Trail runners in particular will connect with her descriptions of this race, largely because of the way that the 2018 Boston Marathon required more of a “trail mentality” than a “road mentality” to finish it. In the majority of road races, courses are smooth, runners focus on consistent pacing and there’s little challenge from the environment or course itself. It is a battle of keeping on pace. In contrast, the 2018 Boston Marathon was a battle of survival, much more like the experience of finishing a challenging trail race such as the Leadville Trail 100. Only several miles into the race, the majority of race favorites either quit or struggled to run anywhere near their predicted pace due to harsh freezing rain and Atlantic coastal storms. The runners at the front of the pack, including Linden, were the ones willing to endure the conditions and push on to the finish. Pace went out the window.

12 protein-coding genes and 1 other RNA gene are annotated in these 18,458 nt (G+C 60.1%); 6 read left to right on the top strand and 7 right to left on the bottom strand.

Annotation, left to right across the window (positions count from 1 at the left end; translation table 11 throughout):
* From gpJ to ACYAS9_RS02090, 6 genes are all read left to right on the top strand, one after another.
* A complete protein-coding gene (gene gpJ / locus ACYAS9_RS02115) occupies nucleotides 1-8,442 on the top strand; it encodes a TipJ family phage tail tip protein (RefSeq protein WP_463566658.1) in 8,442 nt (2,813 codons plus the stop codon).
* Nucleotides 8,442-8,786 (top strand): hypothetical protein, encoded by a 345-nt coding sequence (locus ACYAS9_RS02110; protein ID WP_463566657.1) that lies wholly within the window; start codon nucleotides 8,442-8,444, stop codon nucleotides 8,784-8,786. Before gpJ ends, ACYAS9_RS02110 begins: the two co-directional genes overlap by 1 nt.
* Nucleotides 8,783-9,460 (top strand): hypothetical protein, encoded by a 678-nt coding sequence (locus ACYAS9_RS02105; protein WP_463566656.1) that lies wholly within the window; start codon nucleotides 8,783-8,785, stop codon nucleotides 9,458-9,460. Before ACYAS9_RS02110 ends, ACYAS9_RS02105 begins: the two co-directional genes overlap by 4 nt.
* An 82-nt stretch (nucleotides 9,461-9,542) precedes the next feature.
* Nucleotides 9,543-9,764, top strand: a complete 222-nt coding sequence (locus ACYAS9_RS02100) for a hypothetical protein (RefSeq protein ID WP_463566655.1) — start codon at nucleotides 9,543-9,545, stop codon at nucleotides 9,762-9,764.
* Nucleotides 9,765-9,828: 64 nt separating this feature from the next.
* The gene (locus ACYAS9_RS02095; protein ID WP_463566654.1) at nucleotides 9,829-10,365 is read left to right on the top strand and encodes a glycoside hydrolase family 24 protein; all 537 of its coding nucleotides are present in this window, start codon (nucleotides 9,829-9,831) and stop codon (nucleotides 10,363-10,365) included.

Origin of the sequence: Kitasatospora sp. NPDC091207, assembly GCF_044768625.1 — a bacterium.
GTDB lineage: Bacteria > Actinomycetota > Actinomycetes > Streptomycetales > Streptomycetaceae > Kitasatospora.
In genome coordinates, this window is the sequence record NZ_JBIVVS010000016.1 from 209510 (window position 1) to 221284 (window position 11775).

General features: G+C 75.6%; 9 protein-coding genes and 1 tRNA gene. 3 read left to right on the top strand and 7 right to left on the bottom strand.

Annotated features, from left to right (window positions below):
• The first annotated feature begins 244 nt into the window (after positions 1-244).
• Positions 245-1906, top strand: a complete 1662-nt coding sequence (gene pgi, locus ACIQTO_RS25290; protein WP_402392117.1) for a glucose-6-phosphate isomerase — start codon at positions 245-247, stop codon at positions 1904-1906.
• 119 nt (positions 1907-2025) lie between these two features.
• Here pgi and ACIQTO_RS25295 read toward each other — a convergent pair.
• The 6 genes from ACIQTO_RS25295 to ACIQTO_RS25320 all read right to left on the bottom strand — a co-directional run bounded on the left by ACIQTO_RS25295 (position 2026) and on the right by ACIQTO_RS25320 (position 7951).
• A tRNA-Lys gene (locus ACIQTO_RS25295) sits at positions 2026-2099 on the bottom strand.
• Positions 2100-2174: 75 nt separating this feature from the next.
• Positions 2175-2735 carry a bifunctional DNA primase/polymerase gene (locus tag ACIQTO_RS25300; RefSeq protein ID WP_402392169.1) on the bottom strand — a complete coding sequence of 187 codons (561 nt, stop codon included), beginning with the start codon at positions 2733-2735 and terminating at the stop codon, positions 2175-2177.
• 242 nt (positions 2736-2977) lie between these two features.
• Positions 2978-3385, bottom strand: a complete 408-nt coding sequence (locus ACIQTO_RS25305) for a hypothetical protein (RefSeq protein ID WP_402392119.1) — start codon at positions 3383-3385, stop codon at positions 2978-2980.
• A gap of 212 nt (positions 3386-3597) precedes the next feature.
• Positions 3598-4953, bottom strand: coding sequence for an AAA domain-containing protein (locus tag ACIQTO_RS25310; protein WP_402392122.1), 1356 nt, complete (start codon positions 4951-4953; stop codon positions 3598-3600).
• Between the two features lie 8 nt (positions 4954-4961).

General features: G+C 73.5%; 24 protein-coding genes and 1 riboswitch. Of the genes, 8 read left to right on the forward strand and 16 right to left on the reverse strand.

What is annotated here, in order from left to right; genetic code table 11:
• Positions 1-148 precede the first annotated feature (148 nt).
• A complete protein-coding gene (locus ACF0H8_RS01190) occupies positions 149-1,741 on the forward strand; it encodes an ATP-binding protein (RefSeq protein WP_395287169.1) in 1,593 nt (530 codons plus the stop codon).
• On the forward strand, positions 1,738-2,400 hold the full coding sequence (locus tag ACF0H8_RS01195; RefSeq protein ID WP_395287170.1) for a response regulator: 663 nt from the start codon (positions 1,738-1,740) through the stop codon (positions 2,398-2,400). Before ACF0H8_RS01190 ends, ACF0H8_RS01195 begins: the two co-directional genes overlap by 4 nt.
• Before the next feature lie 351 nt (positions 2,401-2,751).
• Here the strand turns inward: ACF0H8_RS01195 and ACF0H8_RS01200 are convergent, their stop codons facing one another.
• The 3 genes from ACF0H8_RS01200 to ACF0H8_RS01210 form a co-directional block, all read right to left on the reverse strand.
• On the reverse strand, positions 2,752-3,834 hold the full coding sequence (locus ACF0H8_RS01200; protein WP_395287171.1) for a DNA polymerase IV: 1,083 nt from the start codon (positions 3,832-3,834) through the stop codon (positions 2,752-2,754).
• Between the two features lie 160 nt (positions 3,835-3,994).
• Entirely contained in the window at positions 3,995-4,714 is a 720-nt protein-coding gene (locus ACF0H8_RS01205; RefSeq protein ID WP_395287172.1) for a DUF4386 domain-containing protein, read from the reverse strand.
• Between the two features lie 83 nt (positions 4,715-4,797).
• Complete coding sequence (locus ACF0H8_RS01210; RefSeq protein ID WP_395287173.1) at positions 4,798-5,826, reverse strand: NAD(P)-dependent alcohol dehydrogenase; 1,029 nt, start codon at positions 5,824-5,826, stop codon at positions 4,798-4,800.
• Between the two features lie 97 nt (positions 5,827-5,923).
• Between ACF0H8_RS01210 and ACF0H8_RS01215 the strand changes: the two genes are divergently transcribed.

Event details and ticketing can be found here.

Reading a first-hand account of Linden’s race, how she managed the conditions and her emotions and made herself shine in a moment when so many lost hope or couldn’t handle the challenge, was vastly inspiring. Describing a win is one thing, but surviving the strongest weather in Boston Marathon history (an event which began in 1897) to come out on top despite being a complete underdog where no American had won the race in thirty-three years, that is a story where I want to hear every single detail. I found myself excited each time the memoir returned to these in-race moments and appreciated that it did so throughout the book instead of condensing her entire 2018 Boston Marathon race story into a single chapter.

A human doing superhuman feats is what we all strive to understand and what kept me turning pages in Linden’s memoir.

Choosing to Run will be released on April 4, 2023.